“I find that the biggest challenge in the world of SAAS and Enterprise sales in particular,” says Zeff, “is mapping the decision making process and understanding the timing of the decision.”

“Often, without an understanding of this process, a salesperson will struggle to hold various parties accountable for their part in the process and to work against a deadline.”

“The use of the words ‘what steps would we need to take’ also highlights the consultative nature of the sales process, which is critical today as buyers look to purchase from people they trust.”

Determine Consequences & Implications of Inaction

“One of the best questions I’ve used over the years after working to discover the prospect’s problem is ‘What if you did nothing?’” says Diona Kidd from Knowmad.

“A well-qualified prospect offers a very clear consequence. For instance, they might say, ‘we won’t hit our sales goal and, as a result, won’t be able to hire the people we need for next year.’

“It’s that last bit that is meaningful. If they stop at, ‘won’t hit our sales goal,’ I’ll dig in further. I might ask, ‘what would happen if you don’t hit your goal? Will it cost you or the company anything? Or will you just adjust budgets?’”

“Even with the example of hiring, we want to know what situation does that create. What’s the consequence of that?”

“Understanding the consequence of failure helps frame the entire conversation. Instead of talking about sales goals, we’ll talk about the true consequence—like not being able to hire the staff they need and struggling to get by on existing, overworked staff, for instance.”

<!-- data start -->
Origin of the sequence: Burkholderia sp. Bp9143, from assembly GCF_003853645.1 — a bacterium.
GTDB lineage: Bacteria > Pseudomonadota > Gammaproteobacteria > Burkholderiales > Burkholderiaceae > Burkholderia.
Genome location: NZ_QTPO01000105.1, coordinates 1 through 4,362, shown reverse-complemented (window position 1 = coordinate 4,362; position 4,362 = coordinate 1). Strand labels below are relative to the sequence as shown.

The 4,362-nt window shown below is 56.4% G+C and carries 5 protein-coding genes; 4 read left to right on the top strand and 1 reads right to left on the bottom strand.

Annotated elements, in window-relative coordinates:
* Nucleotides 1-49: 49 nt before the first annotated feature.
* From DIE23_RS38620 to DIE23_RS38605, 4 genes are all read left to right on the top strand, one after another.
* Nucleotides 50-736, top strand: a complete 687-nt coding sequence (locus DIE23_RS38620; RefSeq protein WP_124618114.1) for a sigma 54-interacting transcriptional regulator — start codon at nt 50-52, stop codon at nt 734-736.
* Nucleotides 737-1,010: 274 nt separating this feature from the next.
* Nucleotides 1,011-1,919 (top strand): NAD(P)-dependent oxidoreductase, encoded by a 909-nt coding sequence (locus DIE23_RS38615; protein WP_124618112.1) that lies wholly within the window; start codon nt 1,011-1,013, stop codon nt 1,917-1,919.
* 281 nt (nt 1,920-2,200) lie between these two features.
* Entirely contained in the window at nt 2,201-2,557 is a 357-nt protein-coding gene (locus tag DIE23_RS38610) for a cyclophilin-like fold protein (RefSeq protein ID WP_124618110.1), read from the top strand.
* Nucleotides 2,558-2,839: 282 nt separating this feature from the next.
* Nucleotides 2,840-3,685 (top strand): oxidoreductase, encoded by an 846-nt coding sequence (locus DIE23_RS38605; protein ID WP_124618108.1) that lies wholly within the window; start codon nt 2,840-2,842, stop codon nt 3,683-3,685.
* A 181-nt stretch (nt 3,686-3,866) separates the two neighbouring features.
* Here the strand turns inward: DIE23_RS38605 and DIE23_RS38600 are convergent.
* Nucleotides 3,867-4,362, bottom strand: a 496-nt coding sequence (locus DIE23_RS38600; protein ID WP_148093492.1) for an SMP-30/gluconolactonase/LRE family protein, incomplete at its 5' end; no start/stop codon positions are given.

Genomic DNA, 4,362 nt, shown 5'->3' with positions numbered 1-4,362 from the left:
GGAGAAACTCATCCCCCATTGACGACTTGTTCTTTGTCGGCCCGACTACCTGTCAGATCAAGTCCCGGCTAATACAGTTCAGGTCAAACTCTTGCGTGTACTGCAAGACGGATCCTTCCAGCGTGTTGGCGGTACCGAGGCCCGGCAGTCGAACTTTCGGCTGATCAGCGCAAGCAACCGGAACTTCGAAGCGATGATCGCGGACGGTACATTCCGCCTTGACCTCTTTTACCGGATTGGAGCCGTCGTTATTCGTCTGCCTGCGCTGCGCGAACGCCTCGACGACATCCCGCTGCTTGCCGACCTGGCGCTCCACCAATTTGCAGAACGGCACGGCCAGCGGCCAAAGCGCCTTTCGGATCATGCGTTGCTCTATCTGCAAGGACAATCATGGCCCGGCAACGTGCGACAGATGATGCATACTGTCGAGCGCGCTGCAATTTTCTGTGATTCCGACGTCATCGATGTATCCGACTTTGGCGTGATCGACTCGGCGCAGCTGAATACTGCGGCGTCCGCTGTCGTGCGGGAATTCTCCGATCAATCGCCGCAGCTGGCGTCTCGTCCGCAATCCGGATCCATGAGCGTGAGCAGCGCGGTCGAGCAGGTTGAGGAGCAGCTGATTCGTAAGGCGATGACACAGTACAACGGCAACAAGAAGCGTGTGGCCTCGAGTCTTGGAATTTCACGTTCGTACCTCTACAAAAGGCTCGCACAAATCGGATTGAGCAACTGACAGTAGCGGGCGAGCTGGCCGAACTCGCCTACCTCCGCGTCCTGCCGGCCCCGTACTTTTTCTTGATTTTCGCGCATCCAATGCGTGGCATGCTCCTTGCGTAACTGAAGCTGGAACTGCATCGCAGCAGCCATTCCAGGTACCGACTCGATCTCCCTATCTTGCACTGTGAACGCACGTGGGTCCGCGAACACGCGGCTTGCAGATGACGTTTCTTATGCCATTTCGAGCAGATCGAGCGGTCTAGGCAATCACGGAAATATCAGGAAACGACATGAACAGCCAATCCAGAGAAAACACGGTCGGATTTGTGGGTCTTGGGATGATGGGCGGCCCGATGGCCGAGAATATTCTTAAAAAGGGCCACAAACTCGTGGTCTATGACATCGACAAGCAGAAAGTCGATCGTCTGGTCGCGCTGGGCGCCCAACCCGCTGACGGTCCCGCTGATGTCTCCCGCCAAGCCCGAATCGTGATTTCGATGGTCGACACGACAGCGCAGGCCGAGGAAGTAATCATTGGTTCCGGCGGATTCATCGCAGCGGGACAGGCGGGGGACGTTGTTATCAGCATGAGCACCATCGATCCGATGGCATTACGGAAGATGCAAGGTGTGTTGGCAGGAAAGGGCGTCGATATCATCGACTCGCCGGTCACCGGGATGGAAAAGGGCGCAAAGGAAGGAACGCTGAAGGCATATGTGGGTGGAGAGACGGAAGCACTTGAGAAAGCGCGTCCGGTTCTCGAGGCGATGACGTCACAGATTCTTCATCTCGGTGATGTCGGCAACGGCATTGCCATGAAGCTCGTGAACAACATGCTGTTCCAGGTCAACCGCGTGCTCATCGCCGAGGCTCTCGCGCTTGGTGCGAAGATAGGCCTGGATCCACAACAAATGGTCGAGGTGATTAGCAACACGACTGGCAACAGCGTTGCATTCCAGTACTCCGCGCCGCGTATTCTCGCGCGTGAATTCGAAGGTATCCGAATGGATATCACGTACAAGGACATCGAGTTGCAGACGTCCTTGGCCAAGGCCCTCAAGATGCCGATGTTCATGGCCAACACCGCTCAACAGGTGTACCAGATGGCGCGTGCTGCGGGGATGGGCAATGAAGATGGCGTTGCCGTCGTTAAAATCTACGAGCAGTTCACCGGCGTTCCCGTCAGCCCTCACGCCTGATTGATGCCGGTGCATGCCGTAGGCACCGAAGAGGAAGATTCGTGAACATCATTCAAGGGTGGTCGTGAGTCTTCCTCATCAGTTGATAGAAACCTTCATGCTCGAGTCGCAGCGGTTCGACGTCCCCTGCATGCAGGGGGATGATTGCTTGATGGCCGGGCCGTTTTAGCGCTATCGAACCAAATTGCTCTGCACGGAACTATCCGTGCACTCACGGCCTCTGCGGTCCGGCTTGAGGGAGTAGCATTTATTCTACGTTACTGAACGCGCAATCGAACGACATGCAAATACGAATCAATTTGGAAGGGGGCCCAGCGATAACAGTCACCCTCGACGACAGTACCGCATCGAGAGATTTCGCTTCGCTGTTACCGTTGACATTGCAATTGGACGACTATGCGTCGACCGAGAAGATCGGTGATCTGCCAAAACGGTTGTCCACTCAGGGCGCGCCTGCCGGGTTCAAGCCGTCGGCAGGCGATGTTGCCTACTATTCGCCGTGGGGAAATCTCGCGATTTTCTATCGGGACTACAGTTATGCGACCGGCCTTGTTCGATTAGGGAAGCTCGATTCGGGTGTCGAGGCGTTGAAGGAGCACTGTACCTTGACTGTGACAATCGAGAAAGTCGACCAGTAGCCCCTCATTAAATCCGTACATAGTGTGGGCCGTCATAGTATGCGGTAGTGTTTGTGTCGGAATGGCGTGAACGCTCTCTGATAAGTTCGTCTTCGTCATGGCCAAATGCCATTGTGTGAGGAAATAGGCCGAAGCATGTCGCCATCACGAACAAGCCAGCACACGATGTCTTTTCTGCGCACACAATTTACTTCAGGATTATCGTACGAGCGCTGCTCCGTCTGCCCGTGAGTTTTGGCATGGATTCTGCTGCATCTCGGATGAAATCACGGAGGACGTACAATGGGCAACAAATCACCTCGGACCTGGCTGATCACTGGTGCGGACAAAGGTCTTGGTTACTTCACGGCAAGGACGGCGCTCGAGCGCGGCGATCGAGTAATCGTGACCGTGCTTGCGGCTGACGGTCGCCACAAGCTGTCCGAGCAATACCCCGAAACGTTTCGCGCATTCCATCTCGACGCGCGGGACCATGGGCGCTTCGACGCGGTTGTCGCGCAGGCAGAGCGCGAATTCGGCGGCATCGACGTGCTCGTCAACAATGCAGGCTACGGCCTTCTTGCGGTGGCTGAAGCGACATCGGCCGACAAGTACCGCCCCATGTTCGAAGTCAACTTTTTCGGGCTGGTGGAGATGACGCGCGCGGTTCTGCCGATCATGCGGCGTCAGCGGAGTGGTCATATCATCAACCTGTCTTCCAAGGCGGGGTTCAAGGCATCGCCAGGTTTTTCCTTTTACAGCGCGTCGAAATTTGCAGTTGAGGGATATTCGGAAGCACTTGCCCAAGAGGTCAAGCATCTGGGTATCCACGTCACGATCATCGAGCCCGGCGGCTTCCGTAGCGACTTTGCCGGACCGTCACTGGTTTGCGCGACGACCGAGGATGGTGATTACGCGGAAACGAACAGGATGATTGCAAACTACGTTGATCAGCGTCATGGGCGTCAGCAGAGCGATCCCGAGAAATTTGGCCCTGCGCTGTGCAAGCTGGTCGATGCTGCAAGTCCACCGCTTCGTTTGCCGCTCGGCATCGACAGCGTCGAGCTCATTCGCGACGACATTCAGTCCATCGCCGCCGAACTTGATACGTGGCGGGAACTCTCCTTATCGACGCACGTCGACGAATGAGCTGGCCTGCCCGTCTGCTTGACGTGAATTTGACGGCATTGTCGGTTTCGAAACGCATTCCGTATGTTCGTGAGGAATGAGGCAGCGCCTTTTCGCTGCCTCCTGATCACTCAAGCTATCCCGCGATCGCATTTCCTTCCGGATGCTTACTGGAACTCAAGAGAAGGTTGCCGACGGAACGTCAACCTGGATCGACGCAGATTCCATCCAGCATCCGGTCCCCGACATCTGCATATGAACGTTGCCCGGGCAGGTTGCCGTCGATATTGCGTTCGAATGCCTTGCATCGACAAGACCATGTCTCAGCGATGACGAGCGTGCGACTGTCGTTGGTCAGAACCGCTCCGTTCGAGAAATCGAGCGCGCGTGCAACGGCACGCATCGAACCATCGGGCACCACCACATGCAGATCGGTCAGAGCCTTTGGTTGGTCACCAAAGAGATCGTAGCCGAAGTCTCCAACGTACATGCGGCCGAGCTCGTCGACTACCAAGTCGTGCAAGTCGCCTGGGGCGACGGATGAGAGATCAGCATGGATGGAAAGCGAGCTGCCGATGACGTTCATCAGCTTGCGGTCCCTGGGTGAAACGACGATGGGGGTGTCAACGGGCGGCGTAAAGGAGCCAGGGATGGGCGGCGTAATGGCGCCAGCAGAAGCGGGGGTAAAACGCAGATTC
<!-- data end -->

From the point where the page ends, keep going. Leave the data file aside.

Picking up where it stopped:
Some marketers go for a personal, emotional connection in their discovery calls as a way to determine what the implications of success or failure are.

In that vein, Chris Grant from Babelquest asks prospects “What does achieving that goal mean to you personally? What happens if you don’t get there?”

Prospects “will talk about their personal motivations and the emotional drivers behind hitting the goal you have been talking about.”

“As an example, the prospect is a CEO of an SME, their goal is to grow the business by 10% next year.”

“If you ask ‘what does that mean to you personally?’ you might find out that they are planning to retire next year and if they hit the growth goal they can sell the company, buy a bar in Spain and enjoy retirement in the sun. The flip side is that failing to hit that goal means another year before they can retire.”

“Conversely, you could discover that failing to hit the goals means the company has to close a factory and the CEO has to let 20 people go.”

“I ask this question because understanding emotional drivers behind a business decision is a powerful indicator whether a prospect is likely to move forward or not.”